Recovering timing after overflow

Hi,

I have been able to use the stream tagging to determine the accurate
timing for the first sample of the stream. However, I run into
problems after an overflow. It does seem to be feasible to recover
timing by looking for new tags (the uhd_usrp block applies a new tag
after an overflow is detected). However, this pmt is too alien to me
still and I’m not exactly sure how to query for the sample index
corresponding to the new tag. Are there any examples anywhere? I know
how to query for the tags between some interval of samples, but I
cannot get the exact sample corresponding to the first sample of the
packet arriving after overflow.

juha

On 10/26/2011 03:41 AM, Juha V. wrote:

cannot get the exact sample corresponding to the first sample of the
packet arriving after overflow.

The tag’s offset field provides the absolute sample count of the tag.
Knowing the sample rate, the delta between the tag’s offset and your
sample; you can determine the absolute time for each proceeding sample.

Your code was probably making an assumption that the time was at offset
zero; but really the absolute time can be referenced at any offset.

http://gnuradio.org/cgit/gnuradio.git/tree/gnuradio-core/src/lib/runtime/gr_tags.h

-josh

If I understand correctly, the sample count is:

const uint64_t count = gr_tags::get_nitems(rx_time_tag);

This determines the index of the sample coming into work, which has a
new time because of overflow.

juha

Hurray!

It worked. I like the more object oriented approach more, but I’ll
wait for it to come stable first.

I finally have something that I’ve waited for a long time. I am now
able to keep track of time within a gnuradio block even in the
presence of overflows. This comes in handy because I am using one
computer to record and analyze several simultaneous beacon satellite
receivers, and at the same time running a chirp sounder at 25 MHz
bandwidth, which simultaneously looks at three transmitters. I am
effectively maxing out my low end intel quad core CPU, and if I do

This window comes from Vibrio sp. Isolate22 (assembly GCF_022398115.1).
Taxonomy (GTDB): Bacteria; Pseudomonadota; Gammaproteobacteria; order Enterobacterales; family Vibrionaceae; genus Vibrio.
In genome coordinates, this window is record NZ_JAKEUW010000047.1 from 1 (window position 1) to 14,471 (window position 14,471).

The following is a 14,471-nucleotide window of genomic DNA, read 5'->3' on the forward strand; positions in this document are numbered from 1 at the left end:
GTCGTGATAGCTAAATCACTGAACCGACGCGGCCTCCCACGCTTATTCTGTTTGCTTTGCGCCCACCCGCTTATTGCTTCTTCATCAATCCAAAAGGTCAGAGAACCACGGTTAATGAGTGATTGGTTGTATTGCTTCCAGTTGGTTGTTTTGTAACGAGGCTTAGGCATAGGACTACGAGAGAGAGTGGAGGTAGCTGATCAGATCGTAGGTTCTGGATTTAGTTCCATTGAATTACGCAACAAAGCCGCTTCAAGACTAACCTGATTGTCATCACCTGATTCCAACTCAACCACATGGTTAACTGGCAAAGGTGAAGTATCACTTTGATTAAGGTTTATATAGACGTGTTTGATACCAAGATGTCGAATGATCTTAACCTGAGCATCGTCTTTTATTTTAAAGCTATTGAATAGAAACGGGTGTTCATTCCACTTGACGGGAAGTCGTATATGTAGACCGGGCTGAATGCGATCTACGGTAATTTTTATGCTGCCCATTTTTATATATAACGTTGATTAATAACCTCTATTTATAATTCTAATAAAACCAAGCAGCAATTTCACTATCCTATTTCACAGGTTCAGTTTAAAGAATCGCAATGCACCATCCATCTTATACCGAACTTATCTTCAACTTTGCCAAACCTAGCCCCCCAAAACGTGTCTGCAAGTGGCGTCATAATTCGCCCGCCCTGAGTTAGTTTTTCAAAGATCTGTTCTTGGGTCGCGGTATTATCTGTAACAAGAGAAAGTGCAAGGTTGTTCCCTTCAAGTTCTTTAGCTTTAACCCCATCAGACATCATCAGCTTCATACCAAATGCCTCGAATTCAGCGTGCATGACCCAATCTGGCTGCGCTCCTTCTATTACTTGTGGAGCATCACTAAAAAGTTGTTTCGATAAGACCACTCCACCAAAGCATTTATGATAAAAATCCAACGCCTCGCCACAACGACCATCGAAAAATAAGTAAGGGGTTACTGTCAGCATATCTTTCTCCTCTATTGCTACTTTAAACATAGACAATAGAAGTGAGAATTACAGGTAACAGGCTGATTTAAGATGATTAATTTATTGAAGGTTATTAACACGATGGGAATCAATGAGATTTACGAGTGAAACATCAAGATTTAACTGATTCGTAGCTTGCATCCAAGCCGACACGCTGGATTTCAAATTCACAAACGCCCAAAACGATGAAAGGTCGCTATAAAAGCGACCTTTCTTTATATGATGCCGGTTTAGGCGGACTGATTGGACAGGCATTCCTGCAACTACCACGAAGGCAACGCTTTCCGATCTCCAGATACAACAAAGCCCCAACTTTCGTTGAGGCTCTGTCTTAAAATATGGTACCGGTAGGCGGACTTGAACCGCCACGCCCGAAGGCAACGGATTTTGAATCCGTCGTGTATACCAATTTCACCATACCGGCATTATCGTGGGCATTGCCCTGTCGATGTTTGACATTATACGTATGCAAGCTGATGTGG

anything heavy on the machine, I get overflows. I just accidentally
put the machine into swap halt by doing something heavy on R and got
59300 overflows on the ionosonde receiver that was running in the
background. But everything is still in sync!

In the process of figuring out how to determine the absolute time in
the most convenient way, I found out that it is handy to have a
“virtual t0”. This is initially rx_time, but if I get overflows, I
shift the virtual t0 by the number of dropped samples. This way I
always get the correct time on the granularity of one work block by
just calculating vt0+nitems_read(0)/sr. I might even make a mental
note that I write a patch for this functionality. Another approach
that I came up with was to create a block that pads zeros in place of
the lost samples, but this was too tedious for me to do.

juha

On 10/26/2011 08:23 AM, Juha V. wrote:

If I understand correctly, the sample count is:

const uint64_t count = gr_tags::get_nitems(rx_time_tag);

Correct, that will work. Just so you know, the tags API changed in
master to be more object oriented, so if you are on master, its
my_tag.offset. But yes, this is the same call.

This determines the index of the sample coming into work, which has a
new time because of overflow.

The “uint64_t count” is the absolute index of the tag/timestamp. The
absolute index of a sample can be calculated as this->nitems_read(0) +
relative_offset

Where relative_offset is the offset of the sample in your input buffer
in the current call to work.

-josh

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